• the fuel, i.e. hydrogen, is not supplied to the cell continuously, but is produced and stored inside the cell by adsorption on the carbon material during the charging process. Therefore the operation of the cell does not require the use of a hydrogen tank, or of a membrane of the Nafion type,
    • the proposed design has the advantage that it becomes possible for the cell to operate without the use of expensive catalysts, because the hydrogen is introduced into the carbon structure in atomic form and so there is no need for dissociation of the molecules through catalytic decomposition in the electrochemical oxidation process,
    • absence of the need to remove water from the system. Whereas in the usual fuel cells the water that forms in the reaction of hydrogen combustion must be removed from the system by evaporation at temperatures of 40-100 (low-temperature cells), here it undergoes electrochemical decomposition during charging of the cell,
    • charging of the hydrogen electrode is assisted by the third so-called auxiliary electrode.

The object of the invention is presented below in a typical embodiment.

The cell is constructed from two air diffusion electrodes in a parallel arrangement, with a carbon electrode positioned between them and serving for adsorption of hydrogen. The air electrodes are connected together electrically.

The two air diffusion electrodes in this parallel arrangement form the side walls of a cuboid forming an individual cell of an accumulator. Each air electrode is constructed from at least two layers:

    • an outer layer having hydrophobic properties which permits easy diffusion of air to the reaction site and at the same time protects against leakage of electrolyte from the cell via the electrode,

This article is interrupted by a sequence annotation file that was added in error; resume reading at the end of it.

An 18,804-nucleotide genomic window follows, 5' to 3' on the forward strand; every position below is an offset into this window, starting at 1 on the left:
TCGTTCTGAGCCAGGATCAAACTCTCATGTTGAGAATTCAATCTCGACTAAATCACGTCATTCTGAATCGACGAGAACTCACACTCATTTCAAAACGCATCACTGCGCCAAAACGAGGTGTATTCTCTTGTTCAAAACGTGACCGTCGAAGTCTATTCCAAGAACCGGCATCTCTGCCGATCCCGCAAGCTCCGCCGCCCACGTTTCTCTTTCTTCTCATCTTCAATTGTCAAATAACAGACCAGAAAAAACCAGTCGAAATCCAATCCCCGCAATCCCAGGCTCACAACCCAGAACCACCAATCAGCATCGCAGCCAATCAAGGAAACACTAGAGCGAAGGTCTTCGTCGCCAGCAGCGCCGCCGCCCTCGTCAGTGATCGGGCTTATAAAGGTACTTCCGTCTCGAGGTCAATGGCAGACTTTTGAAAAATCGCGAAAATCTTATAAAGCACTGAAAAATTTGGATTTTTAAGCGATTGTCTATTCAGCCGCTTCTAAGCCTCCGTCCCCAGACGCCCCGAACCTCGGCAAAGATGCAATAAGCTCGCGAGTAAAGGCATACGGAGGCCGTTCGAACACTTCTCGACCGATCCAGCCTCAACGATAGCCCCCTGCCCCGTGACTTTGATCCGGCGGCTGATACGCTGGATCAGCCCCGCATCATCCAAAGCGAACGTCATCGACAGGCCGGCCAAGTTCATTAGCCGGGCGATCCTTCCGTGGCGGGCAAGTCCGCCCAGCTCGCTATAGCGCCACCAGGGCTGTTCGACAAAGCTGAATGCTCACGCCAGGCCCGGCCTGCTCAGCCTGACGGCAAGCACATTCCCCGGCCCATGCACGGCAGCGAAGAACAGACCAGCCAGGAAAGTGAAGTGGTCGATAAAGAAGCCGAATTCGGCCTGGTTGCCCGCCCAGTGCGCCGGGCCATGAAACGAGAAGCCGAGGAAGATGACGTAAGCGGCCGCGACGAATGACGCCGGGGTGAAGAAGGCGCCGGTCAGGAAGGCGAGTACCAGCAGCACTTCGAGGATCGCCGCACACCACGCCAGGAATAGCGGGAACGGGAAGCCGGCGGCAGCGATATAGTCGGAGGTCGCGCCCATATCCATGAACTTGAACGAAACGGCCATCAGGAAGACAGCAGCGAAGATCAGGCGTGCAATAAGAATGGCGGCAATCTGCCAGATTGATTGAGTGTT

• an inner layer with hydrophilic properties, which is therefore well wetted by the electrolyte solution.

Both layers are constructed of carbon materials with a suitable structure, texture and chemical properties for ensuring the required hydrophobic/hydrophilic character of the air diffusion electrode. The hydrophilic layer contains particles of catalyst for lowering the overpotential of oxygen reduction. Good wettability of the inner layer facilitates transport of the hydroxyl ions that form during reduction of the oxygen, into the electrolyte solution and then to the hydrogen electrode (<CH>) where it reacts with the hydrogen, oxidizing it electrochemically, as a result of which water is formed.

For production of the electrode, active carbon powder in the form of a concentrated suspension is applied as a paste to nickel gauze in a defined order to produce the required porous structure: nickel gauze, hydrophilic layer, hydrophobic layer. Optimum absorbability of the individual layers is achieved by selecting active carbon powder with smaller grain size for the hydrophilic layer and correspondingly larger grain size for the hydrophobic layer. In addition, the material of the hydrophobic layer contains an increased amount of a binding additive with a large wetting angle. This can be an aqueous emulsion of Teflon. The hydrophilic layer additionally contains a catalyst that lowers the overpotential of oxygen reduction, e.g. platinum black in an amount up to 1 wt. %.

The two air diffusion electrodes are glued in a housing made of plastic (organic glass, polyethylene or polypropylene) with the nickel gauze on the inside of the cell (the electrolyte side).

During uptake (production) of electrical energy the current collectors of the two air electrodes are connected electrically to the positive pole of the cell.

The hydrogen electrode is made of a carbon material for electrochemical adsorption of hydrogen preferably of microporous material with a large true surface in the range above 1000 m2/g. It had been demonstrated that the presence of ultramicropores with diameter less than 1.0 nm in the active carbon plays an especially beneficial role during electrochemical adsorption of hydrogen between the graphite-like layers. It is then beneficial for the active carbon to contain oxygen functional groups at moderate concentration. Active carbons with a considerable degree of oxidation are not suitable here, especially on account of the reduced electrical conduction.